Russian Arctic research in high spirits as yard sets the ‘North Pole’ research station afloat

The ship could stay in Arctic ice for long periods, replacing floating ice stations that have become increasingly difficult to establish.

By Atle Staalesen, The Independent Barents Observer - December 23, 2020
The Severny Polyus Arctic research ship. ( via The Independent Barents Observer)

As Russia prepares to the chairmanship of the Arctic Council, a unique Arctic research vessel is preparing to undertake its first voyage.

Hardly ever before has a ship with such a peculiar shape been rolled out of the Admiralty Yard in St. Petersburg. On December 18, the stout 83-meter-long vessel made it onto the waters of the Neva River. It is met with great expectation by Russia’s growing Arctic research community.

Among the attendees of the ceremony was Nataliya Radkova, Deputy Head of Roshydromet, the state meteorological service that it to operate the Severny Polyus (or “North Pole”). When the ship is ready for operation, presumably in 2022, the state organization will get at its disposal a unique tool for enhanced understanding of the Arctic.

“In order to provide high-quality prognosis we absolutely need constant data from the central parts of the Arctic. It is of great importance that researchers soon can get these data while staying onboard a ship in comfortable conditions and not in a tent on the ice,” the meteorological organization says in a statement.

The Severny Polyus will have 15 labs from where researchers can work year-round. It will be able to operate in the ice without icebreaker assistance and drift autonomously in remote Arctic waters for about two years.

But there is still a long way to go before the top Arc8 ice-class ship is ready to take onboard the researchers. At the moment, there is little more than the hull. The interior of the ship is now to be built, including the cabins, electric installations, navigation equipment, pipes and research laboratories, Roshydromet informs.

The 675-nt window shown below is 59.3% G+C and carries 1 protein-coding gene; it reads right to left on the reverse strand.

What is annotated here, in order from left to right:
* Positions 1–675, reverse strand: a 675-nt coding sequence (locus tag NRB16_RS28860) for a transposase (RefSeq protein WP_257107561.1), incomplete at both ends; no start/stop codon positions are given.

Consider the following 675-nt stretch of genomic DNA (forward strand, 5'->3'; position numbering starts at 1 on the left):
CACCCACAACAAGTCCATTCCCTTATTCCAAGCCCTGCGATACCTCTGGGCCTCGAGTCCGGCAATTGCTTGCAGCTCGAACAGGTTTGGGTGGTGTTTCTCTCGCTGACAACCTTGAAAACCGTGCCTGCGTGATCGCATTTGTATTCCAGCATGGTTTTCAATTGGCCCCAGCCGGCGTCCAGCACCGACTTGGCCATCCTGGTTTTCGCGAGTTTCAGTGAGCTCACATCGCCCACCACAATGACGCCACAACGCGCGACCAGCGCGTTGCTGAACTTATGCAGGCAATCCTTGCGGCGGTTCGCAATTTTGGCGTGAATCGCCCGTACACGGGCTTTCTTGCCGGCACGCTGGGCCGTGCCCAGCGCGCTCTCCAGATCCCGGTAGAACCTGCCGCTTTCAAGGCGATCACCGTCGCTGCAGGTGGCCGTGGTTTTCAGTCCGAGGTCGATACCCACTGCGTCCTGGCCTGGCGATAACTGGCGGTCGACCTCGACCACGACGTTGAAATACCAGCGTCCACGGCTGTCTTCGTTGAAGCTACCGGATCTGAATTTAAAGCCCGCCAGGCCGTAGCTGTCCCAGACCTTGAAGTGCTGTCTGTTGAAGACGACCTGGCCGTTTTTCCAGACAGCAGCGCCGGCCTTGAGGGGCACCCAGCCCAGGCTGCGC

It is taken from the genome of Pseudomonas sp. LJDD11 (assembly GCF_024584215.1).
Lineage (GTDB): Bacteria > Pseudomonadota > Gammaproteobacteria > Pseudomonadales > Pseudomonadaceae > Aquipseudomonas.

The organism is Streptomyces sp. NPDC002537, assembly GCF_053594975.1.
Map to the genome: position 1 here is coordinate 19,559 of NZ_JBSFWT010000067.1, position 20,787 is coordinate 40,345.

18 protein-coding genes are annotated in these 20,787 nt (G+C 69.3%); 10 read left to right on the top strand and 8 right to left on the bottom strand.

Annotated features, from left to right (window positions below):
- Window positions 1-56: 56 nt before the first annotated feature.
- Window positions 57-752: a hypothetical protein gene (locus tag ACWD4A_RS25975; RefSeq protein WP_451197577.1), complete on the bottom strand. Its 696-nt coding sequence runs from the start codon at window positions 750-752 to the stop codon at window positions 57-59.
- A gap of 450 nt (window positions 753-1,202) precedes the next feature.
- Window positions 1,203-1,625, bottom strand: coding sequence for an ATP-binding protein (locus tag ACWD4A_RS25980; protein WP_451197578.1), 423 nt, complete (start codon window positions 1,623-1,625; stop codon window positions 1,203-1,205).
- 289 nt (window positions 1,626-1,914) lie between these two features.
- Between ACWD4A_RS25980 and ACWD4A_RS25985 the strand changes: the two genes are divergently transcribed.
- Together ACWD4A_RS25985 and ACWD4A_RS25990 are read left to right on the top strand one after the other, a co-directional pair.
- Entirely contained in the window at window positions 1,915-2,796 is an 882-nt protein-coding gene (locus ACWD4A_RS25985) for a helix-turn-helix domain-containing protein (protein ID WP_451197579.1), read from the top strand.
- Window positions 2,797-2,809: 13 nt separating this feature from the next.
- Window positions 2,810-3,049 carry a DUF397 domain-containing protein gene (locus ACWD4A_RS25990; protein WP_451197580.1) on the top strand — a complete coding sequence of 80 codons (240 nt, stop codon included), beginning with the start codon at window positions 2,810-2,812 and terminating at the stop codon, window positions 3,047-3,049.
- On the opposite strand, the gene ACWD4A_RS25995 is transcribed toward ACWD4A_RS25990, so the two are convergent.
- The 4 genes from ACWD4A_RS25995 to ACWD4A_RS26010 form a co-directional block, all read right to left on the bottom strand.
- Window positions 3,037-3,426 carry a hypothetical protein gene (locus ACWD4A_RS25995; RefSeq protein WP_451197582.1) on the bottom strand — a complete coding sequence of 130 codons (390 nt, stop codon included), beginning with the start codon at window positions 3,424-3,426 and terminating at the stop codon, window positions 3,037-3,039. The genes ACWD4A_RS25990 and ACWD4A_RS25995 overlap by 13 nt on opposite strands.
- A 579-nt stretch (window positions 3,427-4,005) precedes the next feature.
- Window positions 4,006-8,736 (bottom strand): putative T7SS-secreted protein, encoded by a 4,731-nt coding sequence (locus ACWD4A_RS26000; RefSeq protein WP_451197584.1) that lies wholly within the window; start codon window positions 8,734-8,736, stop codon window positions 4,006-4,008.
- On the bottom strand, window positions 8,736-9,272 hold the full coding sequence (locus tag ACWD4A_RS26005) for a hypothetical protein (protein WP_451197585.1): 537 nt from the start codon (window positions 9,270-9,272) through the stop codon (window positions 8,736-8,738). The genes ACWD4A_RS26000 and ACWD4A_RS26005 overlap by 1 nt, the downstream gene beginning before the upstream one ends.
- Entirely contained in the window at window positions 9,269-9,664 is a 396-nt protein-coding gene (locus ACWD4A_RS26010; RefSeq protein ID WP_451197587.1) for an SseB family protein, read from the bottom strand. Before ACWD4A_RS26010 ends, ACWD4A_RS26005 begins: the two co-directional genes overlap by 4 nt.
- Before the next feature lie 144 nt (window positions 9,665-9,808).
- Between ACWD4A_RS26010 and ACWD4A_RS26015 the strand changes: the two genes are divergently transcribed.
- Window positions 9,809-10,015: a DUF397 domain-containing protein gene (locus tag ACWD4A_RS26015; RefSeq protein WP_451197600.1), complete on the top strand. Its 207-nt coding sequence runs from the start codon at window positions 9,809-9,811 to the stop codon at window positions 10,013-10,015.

The floating research station is to be ready in 2022, that is during Russia’s two-year rotating chairmanship period.

More expensive

However, not everything has so far proceeded smoothly. The vessel was original to cost about €90 million, but the price is now believed to exceed €120 million.

The reported reason for the price hike is a series of substantial upgrades of the project requested by Roshydromet. Among those upgrades is an extension of the ship’s deadweight.

Furthermore, the project developers are believed to have encountered major technical challenges. Representatives of Russia’s United Shipbuilding Corporation confirmed to newspaper Kommersant that there are difficulties related to the vessel’s fuel system.

The Severny Polyus will house a crew of 14 and up to 34 researchers

The Russian Arctic and Antarctic Institute already 14 years ago proposed the construction of a permanent platform that would replace the annual drifting stations operated in Arctic waters.

“Since 1937, a total of 40 expeditions have been made, but because of the global warming and melting of the ice in the early 2000s we have been forced to halt the program,” institute Director Aleksandr Makarov said.

“The building of a self-propelled ice-protected platform allows us to continue the important studies of the Arctic Ocean at high altitudes,” he underlined.

Since 1937

The Soviet Union and later Russia has had floating research stations in the Arctic since 1937, with a break in the years 1991-2003.

In recent years, the research station has normally been established on an ice floe in September or October, and about two dozens of scientists would spend the winter there, measuring climate and weather conditions.

During the last couple of years, it has become more and more difficult to find ice floes solid enough to hold a station.

The last “real” ice station, “North Pole-40,” was established in October 2012, and had to be evacuated in May 2013, because the ice floe the base was placed on, started to break apart. The 16 scientists that had spent the winter on the floe had to be rescued by a nuclear-powered icebreaker sent out from Murmansk.

Russia did not set up any floating stations in 2013-2014 or in 2014-2015. In April 2015 they established a station called “North Pole 2015,” that only existed for four months.